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Location: les eyzies, Dordogne
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Hi Rod

i think you are right Rod, the more we look into it, the more the thermalstore seems like the way to go. i know i will need to heat the tank everytime but at least the thermal store will allow us to heat the rads in the morning before we get the fire back up to hot. Putting a thermostat on the return pipe sounds essential to stop the corrosion issue.

Thanks Martyn for the info on inhibitor, this site is great for finding out info.
Rod when you are over Rod maybe we could meet you for a cup of tea do chat about diy.
Thanks again.
Love ginette


30 Jun 2010, 11:17
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Joined: 04 May 2008, 04:46
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Location: Central Brittany
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Rod I understand most of your post but one bit is still confusing me, How can I have mains pressure hot water if the thermal store is "gravity fed"?
I am obviously missing something and any pointers in the right direction would be gratefully received.

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30 Jun 2010, 18:38
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Joined: 05 Oct 2006, 17:47
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Location: 87
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I think what Rod is trying to convey is that by having the termastore above the heat source, natural convection (thermo syphon) will take place. This often referred to as gravity circulation.

The importance of relying on thermo syphon rather than using an electrical circulator (often referred to as a pump) is that in the event of an interuption to the supply of electricity (often referred to as an electricity cut) the heat from the appliance will continue to be absorbed by the Thermastore.

To offer less frictional resistance to the thermo syphon flow, the pipework needs to be at least 28mm for domestic appliances. The reason for 4 tappings on a heating appliance is allow the installer to put the cylinder or Thermastore on either side so that the pipework does not have to 'crossover'.
regards F14


30 Jun 2010, 20:11
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Joined: 26 Jun 2006, 20:22
Posts: 2878
Location: cornwall and dordogne 24580 nr rouffignac perigord noir 24
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Bentley wrote:
Rod I understand most of your post but one bit is still confusing me, How can I have mains pressure hot water if the thermal store is "gravity fed"?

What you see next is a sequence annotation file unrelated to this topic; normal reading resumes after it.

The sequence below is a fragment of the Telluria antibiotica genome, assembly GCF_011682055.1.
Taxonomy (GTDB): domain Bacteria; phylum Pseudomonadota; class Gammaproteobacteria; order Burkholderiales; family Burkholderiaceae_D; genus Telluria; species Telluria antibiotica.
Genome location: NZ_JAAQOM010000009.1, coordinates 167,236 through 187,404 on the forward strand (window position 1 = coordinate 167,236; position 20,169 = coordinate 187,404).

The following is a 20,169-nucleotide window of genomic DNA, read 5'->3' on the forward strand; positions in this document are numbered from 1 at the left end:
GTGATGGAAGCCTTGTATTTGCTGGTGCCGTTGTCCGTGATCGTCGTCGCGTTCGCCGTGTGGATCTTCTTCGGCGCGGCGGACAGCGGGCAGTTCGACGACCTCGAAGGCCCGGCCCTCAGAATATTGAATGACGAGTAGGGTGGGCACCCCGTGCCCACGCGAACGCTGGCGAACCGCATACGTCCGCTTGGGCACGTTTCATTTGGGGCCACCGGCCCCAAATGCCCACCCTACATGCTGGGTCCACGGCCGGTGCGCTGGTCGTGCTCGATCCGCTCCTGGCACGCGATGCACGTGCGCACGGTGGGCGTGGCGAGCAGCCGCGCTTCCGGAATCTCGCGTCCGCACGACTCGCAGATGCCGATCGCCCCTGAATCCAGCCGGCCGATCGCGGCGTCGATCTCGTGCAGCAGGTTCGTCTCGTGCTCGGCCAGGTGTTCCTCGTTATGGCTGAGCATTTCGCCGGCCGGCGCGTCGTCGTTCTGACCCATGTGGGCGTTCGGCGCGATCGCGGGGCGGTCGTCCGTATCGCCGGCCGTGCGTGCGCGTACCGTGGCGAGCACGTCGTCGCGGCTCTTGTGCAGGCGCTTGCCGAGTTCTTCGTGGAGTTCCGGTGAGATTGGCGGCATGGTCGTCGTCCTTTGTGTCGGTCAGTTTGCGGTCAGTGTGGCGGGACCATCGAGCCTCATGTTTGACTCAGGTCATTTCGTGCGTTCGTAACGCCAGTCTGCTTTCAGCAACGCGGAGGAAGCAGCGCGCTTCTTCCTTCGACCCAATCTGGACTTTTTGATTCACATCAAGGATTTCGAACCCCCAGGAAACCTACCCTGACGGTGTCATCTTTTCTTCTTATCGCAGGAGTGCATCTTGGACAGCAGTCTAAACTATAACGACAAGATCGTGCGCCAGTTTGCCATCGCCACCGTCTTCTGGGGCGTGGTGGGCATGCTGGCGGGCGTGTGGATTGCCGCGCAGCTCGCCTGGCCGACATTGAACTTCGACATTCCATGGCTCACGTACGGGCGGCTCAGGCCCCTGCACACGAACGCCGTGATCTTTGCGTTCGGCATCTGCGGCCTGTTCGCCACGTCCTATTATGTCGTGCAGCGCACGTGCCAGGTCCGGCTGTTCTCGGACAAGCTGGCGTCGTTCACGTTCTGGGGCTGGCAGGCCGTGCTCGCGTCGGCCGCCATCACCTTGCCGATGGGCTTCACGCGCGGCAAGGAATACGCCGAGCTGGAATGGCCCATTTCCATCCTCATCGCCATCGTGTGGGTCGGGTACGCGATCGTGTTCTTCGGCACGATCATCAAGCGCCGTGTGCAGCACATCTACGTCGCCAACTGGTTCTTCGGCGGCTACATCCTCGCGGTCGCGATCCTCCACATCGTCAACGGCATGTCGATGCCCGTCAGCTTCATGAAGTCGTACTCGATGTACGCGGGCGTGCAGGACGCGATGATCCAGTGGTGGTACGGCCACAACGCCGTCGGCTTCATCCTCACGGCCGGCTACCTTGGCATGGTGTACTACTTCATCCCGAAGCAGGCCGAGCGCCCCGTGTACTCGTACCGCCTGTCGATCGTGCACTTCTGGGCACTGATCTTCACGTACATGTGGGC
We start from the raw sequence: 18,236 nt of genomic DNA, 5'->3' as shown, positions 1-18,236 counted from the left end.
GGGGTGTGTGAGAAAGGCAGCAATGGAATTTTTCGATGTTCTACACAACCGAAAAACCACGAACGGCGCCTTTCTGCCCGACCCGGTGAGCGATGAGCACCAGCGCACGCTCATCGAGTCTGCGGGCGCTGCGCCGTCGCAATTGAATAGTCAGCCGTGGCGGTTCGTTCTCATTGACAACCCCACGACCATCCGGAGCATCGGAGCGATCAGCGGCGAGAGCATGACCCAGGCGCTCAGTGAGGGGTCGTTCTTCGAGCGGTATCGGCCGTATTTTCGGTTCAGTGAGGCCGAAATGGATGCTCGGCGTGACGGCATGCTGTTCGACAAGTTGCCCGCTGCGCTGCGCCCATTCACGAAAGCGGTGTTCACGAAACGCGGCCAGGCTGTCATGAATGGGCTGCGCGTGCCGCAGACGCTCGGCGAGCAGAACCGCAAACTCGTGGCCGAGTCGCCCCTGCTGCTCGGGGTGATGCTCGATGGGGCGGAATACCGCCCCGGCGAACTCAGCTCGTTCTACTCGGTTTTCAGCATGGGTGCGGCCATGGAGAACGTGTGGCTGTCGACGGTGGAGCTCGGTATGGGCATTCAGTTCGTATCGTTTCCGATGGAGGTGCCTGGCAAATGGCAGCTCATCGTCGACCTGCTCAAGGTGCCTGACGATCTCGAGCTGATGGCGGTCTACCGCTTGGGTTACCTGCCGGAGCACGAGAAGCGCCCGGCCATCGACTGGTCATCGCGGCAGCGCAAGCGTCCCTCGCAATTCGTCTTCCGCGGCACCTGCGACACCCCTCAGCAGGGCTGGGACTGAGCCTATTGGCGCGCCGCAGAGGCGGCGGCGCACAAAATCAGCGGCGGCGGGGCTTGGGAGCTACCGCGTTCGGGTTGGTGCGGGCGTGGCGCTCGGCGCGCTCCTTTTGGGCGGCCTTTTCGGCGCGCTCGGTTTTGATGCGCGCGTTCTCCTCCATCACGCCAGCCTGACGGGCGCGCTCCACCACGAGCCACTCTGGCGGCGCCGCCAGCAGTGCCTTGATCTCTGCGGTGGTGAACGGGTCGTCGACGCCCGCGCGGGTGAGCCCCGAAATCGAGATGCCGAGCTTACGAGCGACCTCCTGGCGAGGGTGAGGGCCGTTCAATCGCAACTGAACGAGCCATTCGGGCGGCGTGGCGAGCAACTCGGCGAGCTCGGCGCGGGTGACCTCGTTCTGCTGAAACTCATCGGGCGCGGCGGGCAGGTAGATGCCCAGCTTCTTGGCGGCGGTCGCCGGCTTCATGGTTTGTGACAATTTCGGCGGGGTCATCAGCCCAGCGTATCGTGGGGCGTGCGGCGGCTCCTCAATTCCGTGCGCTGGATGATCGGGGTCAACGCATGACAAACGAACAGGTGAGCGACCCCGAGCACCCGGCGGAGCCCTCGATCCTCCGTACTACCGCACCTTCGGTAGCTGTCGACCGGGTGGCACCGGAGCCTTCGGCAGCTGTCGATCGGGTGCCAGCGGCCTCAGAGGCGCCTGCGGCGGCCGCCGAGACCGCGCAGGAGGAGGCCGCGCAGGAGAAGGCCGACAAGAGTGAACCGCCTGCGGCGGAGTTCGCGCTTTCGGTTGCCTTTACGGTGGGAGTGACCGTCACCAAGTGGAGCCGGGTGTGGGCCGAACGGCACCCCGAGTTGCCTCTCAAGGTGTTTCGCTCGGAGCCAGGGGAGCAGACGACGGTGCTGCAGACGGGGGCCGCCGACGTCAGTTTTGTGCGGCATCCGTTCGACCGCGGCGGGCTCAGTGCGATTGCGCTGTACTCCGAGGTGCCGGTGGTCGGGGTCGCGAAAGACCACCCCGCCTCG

I am obviously missing something and any pointers in the right direction would be gratefully received.

hi the thermal store is fed from a cold tank ,some are build in to the top of store , the hot water is made by a mains pressure coil running thru store , it comes out at 75c say if store is up to 80c so it has a blend valve that mixeswith cold to get it back to 55-60c,so its just the coil that is under mains pressure ,so safe on solid fuel or even with another heat source aswell


30 Jun 2010, 20:25
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Joined: 26 Jun 2006, 20:22
Posts: 2878
Location: cornwall and dordogne 24580 nr rouffignac perigord noir 24
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babychoccake wrote:
Hi Rod

i think you are right Rod, the more we look into it, the more the thermalstore seems like the way to go. i know i will need to heat the tank everytime but at least the thermal store will allow us to heat the rads in the morning before we get the fire back up to hot. Putting a thermostat on the return pipe sounds essential to stop the corrosion issue.

Thanks Martyn for the info on inhibitor, this site is great for finding out info.
Rod when you are over Rod maybe we could meet you for a cup of tea do chat about diy.
Thanks again.
Love ginette
hi you wont need a stat on the stove return just a stat that wont let htg run untill the store is up to 70c min , the bigger the store the better for flexability ,i do quite a few here in uk , im not sure if they are recognised in france , yes pm me you contact details
rod


30 Jun 2010, 20:39
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Joined: 29 Jun 2010, 10:45
Posts: 22
Location: Alles-sur-Dordogne
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I have completed a number of projects like yours and can answer your questions as follows : -

1.Its good advice from the Broseley guy and to go for a thermal store
2. You can control the temperature of the water to the radiators by using a mixing valve.
3. Plastic pipes are fine for the central heating flow and return , however you must start in copper.
4. Yes , you can use 22mm tube - the only difference between french and Uk 22mm is the wall difference ( to bend french 22mm you need to heat it up first).
5. If you are concerned about corrosion to your stove , look into fitting a Laddomat 21 which regulates the return temperature to the wood boiler stove. Or you can fit a pipe thermostat to the gravity flow or return pipe depending upon which stove you fit.

Michael


30 Jun 2010, 21:06